Child servants a blot on Haiti's abolitionist past
- CBI arrests Peter Mukerjea, says he was aware of Sheena Bora murder
- Pay panel suggests 23.55% hike, minimum pay of Rs 18,000 per month
- Paris attacks 'mastermind' Abdelhamid Abaaoud died in Saint-Denis raid
- HS Phoolka releases video of Rajiv Gandhi's speech justifying 1984 riots
- Rahul accuses PM, dares govt to take action on citizenship row
Dayana Denois was always the last to go to bed and the first to wake up.
By dawn, she had washed the dishes and clothes, cleaned and swept the floor and emptied the chamber pots.
"I didn't know what resting meant. Even when I was sick, I'd never get a break," Denois said, recalling the years she spent living with her aunt in Haiti's capital Port-au-Prince.
"She didn't care if I was tired or not. She kept telling me to do things. She beat me with electric cables, shouted at me, punched and slapped me on the face," the 12-year-old said.
Denois was a "restavek", from the French "rester avec" or "to stay with", a Haitian Creole word that refers to the practice of parents giving away children they are too poor to feed and look after.
Mostly from rural areas, these children are sent to stay with wealthier relatives and acquaintances in the hope they will be given a better life and sent to school. But instead many of them are treated as little more than slaves.
The irony is not lost in a country that was the first in the Americas to abolish slavery more than 200 years ago.
Experts say the number of restaveks accelerated after the massive earthquake on the Caribbean island nation in 2010.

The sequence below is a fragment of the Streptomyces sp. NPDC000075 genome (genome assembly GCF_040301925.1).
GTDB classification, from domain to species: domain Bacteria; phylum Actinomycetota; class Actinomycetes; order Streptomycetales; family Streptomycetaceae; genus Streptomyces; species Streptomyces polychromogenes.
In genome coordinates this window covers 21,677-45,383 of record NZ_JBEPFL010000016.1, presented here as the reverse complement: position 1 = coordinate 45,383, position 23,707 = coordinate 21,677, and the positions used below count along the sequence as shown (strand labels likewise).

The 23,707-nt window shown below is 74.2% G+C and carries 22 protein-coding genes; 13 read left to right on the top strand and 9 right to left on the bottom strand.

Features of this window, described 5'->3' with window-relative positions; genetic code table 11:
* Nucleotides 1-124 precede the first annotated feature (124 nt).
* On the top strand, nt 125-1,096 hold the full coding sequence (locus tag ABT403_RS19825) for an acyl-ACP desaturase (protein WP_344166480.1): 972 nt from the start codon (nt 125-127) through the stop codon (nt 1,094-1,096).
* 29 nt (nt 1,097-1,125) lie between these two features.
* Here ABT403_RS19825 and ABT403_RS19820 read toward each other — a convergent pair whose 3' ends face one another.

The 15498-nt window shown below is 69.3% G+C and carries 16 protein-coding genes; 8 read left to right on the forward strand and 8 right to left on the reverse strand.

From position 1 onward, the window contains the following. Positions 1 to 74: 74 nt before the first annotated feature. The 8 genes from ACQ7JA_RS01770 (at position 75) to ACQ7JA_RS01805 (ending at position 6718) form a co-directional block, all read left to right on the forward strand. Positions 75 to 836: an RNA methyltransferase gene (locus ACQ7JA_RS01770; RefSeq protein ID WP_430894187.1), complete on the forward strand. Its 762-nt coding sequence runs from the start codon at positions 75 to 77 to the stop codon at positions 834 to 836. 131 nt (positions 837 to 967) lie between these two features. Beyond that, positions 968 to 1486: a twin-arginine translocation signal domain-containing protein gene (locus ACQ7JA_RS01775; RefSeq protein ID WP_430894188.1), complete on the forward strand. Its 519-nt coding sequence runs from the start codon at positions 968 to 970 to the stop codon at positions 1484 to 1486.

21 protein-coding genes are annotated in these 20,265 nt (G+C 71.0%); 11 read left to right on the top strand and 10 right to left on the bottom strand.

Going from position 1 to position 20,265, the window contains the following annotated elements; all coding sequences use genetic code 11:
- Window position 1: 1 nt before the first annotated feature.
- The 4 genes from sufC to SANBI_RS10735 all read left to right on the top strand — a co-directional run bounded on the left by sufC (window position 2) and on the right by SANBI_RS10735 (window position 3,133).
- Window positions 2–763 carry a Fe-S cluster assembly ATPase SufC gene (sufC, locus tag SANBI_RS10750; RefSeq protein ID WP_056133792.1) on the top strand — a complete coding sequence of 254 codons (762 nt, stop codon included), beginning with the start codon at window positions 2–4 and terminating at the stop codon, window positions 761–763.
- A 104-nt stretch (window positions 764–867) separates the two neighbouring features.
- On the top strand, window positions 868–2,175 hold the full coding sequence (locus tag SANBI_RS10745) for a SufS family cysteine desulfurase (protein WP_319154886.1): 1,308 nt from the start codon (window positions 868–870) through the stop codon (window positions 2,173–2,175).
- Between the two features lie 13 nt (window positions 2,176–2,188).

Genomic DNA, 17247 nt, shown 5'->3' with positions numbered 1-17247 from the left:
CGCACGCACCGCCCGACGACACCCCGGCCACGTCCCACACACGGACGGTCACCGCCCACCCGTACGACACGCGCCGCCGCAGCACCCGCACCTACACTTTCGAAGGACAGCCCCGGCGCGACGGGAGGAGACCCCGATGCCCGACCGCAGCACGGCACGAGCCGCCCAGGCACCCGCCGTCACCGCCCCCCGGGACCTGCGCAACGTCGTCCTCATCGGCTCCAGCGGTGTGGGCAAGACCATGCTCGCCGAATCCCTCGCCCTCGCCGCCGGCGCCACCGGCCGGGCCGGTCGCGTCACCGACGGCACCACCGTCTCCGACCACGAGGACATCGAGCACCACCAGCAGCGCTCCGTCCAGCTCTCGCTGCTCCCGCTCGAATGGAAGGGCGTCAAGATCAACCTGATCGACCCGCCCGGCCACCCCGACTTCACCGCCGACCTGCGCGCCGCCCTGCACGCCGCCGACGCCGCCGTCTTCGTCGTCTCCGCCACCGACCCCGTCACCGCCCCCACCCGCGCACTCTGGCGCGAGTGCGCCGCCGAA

"Many children lost their families. They didn't have a place to sleep and have someone to take care of them. And they met people who put them in domestic servitude," said Marline Mondesir, who founded a refuge for restavek children.
The International Labour Organisation estimates that one in 10 Haitian children is a restavek - across the country that amounts to around 300,000 individuals.
For Denois, four years of verbal and physical abuse finally ended when a concerned neighbour put her in touch with Haiti's social services, which referred her to the Action Centre for Development.
- What Mr Mani Shankar Aiyar won’t say
- Results of local elections indicate that the BSP is regaining ground in UP
- The idea of Bihar: Social justice cohesion should be consolidated further
- Why the British commemorate Tipu Sultan
- Why my newspaper responded to Assam Rifles notice
- India is indebted to Shanti Bhushan for undoing Indira Gandhi’s 42nd Amendment